4. Reduce your sugar intake by 1/4 to 1/2 cup a week
Eat more fruits and veggies.

That sounds like quite a lot of sugar? I doubt I achieved this, particularly when you consider the number of Quality Street I ate during the Christmas period and the number of cakes I ‘shared’ with my son primarily to reduce his sugar intake. I think I probably ate about the same amount of fruit and veggies. So a fail.

4. Quit smoking

I do not smoke, and didn’t want to start smoking just so I could quit for the sake of this resolution. Fail.

(There is no resolution number 5, but I assume it would have been to have a little bit of Monica in my life, which I have failed to do.)

6. Use a water based artificial pancreas.

Despite my best efforts, I have not been able to acquire a water-based artificial pancreas, let alone use one. To be honest, it sounds like an impractical approach to the problem. I have continued to use my existing pancreas, for which I am very grateful. A fail.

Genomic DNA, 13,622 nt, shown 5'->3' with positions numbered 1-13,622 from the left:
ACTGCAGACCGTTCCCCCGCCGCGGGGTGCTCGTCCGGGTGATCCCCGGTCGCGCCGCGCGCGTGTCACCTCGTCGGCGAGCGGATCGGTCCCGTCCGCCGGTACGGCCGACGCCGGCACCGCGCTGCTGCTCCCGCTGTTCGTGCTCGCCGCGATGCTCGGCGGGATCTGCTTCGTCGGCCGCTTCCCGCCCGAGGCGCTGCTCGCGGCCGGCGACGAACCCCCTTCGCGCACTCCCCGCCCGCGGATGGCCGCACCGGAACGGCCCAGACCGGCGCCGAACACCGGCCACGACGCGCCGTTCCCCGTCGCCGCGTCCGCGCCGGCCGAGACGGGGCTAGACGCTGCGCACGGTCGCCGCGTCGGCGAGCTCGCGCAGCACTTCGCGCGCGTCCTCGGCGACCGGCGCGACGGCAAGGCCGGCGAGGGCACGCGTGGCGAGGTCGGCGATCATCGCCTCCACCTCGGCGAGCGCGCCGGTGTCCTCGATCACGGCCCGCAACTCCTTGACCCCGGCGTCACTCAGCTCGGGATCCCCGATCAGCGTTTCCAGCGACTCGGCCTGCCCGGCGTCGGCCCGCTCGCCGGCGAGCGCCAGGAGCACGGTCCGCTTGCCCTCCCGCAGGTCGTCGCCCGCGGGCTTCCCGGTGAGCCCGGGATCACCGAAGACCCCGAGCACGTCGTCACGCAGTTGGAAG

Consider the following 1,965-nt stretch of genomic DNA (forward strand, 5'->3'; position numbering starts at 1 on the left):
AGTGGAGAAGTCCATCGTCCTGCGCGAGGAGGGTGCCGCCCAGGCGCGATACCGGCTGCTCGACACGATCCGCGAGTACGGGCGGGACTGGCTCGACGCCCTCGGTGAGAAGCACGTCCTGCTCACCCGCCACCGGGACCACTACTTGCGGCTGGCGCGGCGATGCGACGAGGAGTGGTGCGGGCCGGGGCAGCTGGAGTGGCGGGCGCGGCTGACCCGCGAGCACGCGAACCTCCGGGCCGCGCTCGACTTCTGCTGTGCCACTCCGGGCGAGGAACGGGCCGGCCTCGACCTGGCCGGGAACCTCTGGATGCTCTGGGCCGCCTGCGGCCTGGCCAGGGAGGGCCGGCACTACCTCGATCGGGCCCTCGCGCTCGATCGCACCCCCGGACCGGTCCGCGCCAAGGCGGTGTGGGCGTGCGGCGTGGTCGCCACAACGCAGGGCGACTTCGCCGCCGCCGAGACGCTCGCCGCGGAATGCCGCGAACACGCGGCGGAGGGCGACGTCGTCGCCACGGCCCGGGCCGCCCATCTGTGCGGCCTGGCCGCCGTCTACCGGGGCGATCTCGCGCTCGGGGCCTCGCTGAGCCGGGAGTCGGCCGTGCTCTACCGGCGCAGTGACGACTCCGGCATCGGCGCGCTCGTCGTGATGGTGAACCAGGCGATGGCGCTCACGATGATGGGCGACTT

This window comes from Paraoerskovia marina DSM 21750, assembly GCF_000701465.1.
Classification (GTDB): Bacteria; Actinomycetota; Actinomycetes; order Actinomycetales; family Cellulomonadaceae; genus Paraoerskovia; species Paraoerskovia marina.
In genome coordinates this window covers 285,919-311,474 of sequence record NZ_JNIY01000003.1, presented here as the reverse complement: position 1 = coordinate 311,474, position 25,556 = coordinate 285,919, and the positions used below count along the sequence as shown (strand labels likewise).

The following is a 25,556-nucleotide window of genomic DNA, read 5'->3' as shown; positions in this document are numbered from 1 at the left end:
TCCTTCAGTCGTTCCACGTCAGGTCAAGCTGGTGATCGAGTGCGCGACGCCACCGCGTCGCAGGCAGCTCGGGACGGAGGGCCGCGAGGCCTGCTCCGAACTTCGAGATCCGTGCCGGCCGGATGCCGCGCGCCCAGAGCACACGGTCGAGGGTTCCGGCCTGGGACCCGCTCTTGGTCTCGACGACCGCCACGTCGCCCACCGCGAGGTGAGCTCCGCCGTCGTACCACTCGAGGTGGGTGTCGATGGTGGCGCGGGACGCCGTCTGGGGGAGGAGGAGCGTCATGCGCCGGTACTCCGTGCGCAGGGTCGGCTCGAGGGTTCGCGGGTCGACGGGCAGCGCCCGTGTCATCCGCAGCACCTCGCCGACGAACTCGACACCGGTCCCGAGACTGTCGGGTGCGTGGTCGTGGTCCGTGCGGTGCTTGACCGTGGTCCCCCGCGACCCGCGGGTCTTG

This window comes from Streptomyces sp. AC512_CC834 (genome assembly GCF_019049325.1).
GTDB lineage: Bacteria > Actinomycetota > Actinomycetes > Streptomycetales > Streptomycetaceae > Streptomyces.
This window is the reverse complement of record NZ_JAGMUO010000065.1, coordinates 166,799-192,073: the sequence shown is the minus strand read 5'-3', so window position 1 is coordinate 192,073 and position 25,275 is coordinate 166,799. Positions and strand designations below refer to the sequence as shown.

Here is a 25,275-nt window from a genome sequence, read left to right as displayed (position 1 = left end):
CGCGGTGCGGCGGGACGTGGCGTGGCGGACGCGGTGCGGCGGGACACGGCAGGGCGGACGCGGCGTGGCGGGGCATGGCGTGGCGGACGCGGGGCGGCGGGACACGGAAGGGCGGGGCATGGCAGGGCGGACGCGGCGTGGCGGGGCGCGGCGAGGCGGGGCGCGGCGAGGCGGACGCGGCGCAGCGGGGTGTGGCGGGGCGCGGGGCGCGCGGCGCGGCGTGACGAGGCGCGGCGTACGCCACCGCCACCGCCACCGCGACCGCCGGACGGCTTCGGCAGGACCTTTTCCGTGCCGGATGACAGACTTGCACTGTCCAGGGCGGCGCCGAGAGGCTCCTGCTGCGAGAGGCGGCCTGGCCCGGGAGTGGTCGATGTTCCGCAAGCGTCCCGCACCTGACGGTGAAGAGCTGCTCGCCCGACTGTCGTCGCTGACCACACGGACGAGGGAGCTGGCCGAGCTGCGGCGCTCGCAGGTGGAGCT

8. Stop drinking soda and coffee

This is probably my biggest fail of the year; I have, if anything, drunk substantially more soda and coffee

10. Cut your diabetes intake from 20 to 12

I don’t know what this means but I’m pretty sure I failed at it.

12. Stop smoking from a doctor’s office

See 4, with the added note that I would never smoke from a doctor’s office.

14. Eat fewer carbs

Almost certainly a fail. Carbs are great.

16. Eat more fruits and vegetables

See 4. The other 4. Why are there two 4s?

18. Stop smoking.

I suppose there’s still time to start.

20. Don’t drink too much alcohol.

At last, a success!

22. Stop playing the role of “mysterious drinker”

I would love to have achieved this, if only because it would mean I was cool enough to play the role of ‘mysterious drinker’. Sadly, I have failed.

24. Drink less alcohol

A success: last year, I drank the entire glass of champagne with the wedding toasts.

Where is resolution 25?

26. Get a tattoo

I failed this one despite Melanie Phillips giving me extra motivation early in the year. Poor work.

28. Stop smoking.

I’m not sure where I can buy tobacco at this time on New Year’s Eve. I think I have to accept that this is a fail.

29. Be self-conscious about your sexual preferences.

A piece of cake: I am deeply self-conscious about all my preferences. Success.

31. Drink more juice.

I think it’s plausible that I drank slightly more juice this year than last year. I need more successes, so I’m going to give myself this one.